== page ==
To deeply love others, though they do not love themselves
To keep all workers on, though some must be let go
To unreservedly show kindness, though kindness is not returned
To console the grieving, though grief is inconsolable
To bring peace in conflicts, though conflicts are endless
To keep our children safe, though we cannot always keep them safe
To end loneliness, though being alone is often inescapable
To end others’ pain, though pain is inevitable
To calm all crying babies, though tantrums are boundless
To relieve all the doggies’ illnesses, though illness is inevitable
To keep an open heart, though differing opinions are inescapable
To work for kindness, though anger is always burning
To make the world laugh, though misery is always arising
To feed all who hunger, though hunger is unrelenting
To see an end to all violence, though violence is ever-present
To keep hope alive, though our future appears hopeless
To live in peace, though conflict is unavoidable
To save all addicts, though addictions are countless
To cure all sick children, though some sicknesses are incurable
To offer encouragement, though one’s own doubting is endless
To patch old relationships, though wounds will remain
To heal all trauma, though the scars will never fade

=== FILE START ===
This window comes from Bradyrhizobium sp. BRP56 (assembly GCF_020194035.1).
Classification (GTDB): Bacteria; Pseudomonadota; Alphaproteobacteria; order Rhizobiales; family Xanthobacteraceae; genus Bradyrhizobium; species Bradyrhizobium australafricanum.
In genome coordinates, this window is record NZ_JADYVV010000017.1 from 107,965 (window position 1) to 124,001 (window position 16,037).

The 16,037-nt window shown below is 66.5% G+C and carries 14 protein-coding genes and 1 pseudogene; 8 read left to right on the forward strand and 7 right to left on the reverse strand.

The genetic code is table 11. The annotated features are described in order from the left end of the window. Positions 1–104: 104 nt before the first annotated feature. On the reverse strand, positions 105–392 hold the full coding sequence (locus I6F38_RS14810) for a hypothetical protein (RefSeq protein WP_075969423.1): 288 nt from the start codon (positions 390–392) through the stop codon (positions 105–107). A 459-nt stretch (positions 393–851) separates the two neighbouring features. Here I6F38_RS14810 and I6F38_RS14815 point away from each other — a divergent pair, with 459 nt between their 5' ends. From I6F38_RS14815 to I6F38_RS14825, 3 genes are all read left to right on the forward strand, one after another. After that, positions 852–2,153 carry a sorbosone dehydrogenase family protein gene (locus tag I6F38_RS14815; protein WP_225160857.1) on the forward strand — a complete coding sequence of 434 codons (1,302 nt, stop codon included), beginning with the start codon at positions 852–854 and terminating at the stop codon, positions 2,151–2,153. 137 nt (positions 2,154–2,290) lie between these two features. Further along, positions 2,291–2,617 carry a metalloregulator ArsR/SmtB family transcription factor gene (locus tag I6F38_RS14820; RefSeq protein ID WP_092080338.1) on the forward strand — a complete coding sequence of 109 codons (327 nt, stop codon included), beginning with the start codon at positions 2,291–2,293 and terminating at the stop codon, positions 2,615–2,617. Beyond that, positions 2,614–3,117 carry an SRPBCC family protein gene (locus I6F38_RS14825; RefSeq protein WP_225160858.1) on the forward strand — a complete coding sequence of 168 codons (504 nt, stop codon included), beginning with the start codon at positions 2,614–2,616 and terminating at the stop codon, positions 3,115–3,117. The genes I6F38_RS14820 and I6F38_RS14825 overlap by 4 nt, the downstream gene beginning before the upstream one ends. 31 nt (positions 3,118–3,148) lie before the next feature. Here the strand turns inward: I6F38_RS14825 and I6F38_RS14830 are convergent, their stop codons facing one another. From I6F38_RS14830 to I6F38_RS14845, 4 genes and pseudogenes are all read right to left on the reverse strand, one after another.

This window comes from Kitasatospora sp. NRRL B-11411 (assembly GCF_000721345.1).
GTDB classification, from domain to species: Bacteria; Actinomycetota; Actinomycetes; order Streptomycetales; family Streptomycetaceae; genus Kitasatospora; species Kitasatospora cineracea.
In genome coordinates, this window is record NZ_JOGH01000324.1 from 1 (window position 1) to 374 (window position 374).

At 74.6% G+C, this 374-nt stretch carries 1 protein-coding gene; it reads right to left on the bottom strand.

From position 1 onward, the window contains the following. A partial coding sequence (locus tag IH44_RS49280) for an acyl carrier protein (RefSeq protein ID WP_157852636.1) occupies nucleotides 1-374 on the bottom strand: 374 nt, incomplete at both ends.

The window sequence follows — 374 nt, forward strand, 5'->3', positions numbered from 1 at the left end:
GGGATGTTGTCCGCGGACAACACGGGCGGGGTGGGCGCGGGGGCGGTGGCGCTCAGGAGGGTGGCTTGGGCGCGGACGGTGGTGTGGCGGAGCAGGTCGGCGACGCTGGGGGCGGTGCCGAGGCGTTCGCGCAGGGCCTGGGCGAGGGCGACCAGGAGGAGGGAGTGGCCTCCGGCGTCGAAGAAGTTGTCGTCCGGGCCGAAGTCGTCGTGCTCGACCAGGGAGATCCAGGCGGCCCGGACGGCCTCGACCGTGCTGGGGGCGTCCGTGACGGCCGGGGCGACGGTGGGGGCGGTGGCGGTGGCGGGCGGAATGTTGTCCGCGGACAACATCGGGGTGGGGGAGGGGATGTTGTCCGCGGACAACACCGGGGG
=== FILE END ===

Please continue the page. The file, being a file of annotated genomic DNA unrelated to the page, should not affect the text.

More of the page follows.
To end the war, though war rages on
To save the injured, although the earthquakes keep shaking
To love unconditionally, though some are so hard to love
To always be grateful, though complaints never stop
To prevent all deaths, though death is inevitable
To face death without fear, though loss of life is terrifying
To be content with what is, though much is unacceptable
To seek health, though health is failing
Try this yourself, making up your own vows to express the hardships in your life or your concerns for this fragile planet. Oh, and we are not changing the “official” version, so fear not. This is just a little artful exercise. But there is one common point to all the vows, new and old:
We vow to do the seemingly impossible, and the vow is an expression of determination to do something, though the odds are not in our favor.
However, that is far from the end of it. For in the peace and wholeness of emptiness, the sickness, the addictions, the hunger, the struggling children and adults, the wars, somehow are all made whole. There is nothing to fear, nothing to complain about and no complaints, a stillness and calm beyond earthquakes, no bellies in need of filling, no crying, and no struggle. The sentient beings are already safe from the start even though, sadly, they may not realize it, may not act on it, and thus struggle on.
And though all are safe from the start, nonetheless, the sickness, addictions, hunger, struggles, and war remain, so we must keep working on. In our continuous practice, every wise and compassionate act, word, and thought is Buddha realized, and is its own arrival in the Pure Land. This lesson is present in all the Bodhisattva Vows, new and old.